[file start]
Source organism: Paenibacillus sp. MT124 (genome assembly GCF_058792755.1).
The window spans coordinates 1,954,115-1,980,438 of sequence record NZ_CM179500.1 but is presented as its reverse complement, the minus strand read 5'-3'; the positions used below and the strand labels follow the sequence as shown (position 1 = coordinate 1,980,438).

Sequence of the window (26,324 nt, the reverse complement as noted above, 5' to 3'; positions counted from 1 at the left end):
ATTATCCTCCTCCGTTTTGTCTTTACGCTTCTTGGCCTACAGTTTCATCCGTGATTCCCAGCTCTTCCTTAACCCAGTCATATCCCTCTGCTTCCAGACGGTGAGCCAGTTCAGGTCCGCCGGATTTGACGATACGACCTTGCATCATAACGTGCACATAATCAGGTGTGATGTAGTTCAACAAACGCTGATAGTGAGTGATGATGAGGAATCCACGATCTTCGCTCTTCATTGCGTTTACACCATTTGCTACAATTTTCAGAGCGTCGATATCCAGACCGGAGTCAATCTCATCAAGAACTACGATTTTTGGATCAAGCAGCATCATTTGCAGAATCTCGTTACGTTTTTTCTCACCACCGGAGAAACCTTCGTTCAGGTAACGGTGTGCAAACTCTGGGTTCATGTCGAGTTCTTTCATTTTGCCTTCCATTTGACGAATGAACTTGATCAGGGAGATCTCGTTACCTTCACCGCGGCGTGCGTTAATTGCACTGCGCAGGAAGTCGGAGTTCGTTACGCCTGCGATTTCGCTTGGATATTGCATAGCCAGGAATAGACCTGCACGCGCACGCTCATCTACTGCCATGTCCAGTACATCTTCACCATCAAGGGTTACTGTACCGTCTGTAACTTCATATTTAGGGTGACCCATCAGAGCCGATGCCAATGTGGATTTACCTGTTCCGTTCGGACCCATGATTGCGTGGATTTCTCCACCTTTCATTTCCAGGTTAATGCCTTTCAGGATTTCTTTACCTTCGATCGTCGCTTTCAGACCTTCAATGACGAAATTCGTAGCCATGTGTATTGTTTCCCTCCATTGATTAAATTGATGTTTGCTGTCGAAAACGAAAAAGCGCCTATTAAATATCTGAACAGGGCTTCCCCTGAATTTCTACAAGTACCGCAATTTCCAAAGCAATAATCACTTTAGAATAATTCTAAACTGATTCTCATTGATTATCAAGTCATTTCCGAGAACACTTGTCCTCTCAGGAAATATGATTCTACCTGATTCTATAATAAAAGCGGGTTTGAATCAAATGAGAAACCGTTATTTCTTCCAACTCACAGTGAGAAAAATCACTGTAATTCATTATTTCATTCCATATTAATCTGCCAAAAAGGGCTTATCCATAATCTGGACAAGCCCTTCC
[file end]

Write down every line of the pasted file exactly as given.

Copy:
Source organism: Paenibacillus sp. MT124 (genome assembly GCF_058792755.1).
The window spans coordinates 1,954,115-1,980,438 of sequence record NZ_CM179500.1 but is presented as its reverse complement, the minus strand read 5'-3'; the positions used below and the strand labels follow the sequence as shown (position 1 = coordinate 1,980,438).

Sequence of the window (26,324 nt, the reverse complement as noted above, 5' to 3'; positions counted from 1 at the left end):
ATTATCCTCCTCCGTTTTGTCTTTACGCTTCTTGGCCTACAGTTTCATCCGTGATTCCCAGCTCTTCCTTAACCCAGTCATATCCCTCTGCTTCCAGACGGTGAGCCAGTTCAGGTCCGCCGGATTTGACGATACGACCTTGCATCATAACGTGCACATAATCAGGTGTGATGTAGTTCAACAAACGCTGATAGTGAGTGATGATGAGGAATCCACGATCTTCGCTCTTCATTGCGTTTACACCATTTGCTACAATTTTCAGAGCGTCGATATCCAGACCGGAGTCAATCTCATCAAGAACTACGATTTTTGGATCAAGCAGCATCATTTGCAGAATCTCGTTACGTTTTTTCTCACCACCGGAGAAACCTTCGTTCAGGTAACGGTGTGCAAACTCTGGGTTCATGTCGAGTTCTTTCATTTTGCCTTCCATTTGACGAATGAACTTGATCAGGGAGATCTCGTTACCTTCACCGCGGCGTGCGTTAATTGCACTGCGCAGGAAGTCGGAGTTCGTTACGCCTGCGATTTCGCTTGGATATTGCATAGCCAGGAATAGACCTGCACGCGCACGCTCATCTACTGCCATGTCCAGTACATCTTCACCATCAAGGGTTACTGTACCGTCTGTAACTTCATATTTAGGGTGACCCATCAGAGCCGATGCCAATGTGGATTTACCTGTTCCGTTCGGACCCATGATTGCGTGGATTTCTCCACCTTTCATTTCCAGGTTAATGCCTTTCAGGATTTCTTTACCTTCGATCGTCGCTTTCAGACCTTCAATGACGAAATTCGTAGCCATGTGTATTGTTTCCCTCCATTGATTAAATTGATGTTTGCTGTCGAAAACGAAAAAGCGCCTATTAAATATCTGAACAGGGCTTCCCCTGAATTTCTACAAGTACCGCAATTTCCAAAGCAATAATCACTTTAGAATAATTCTAAACTGATTCTCATTGATTATCAAGTCATTTCCGAGAACACTTGTCCTCTCAGGAAATATGATTCTACCTGATTCTATAATAAAAGCGGGTTTGAATCAAATGAGAAACCGTTATTTCTTCCAACTCACAGTGAGAAAAATCACTGTAATTCATTATTTCATTCCATATTAATCTGCCAAAAAGGGCTTATCCATAATCTGGACAAGCCCTTCC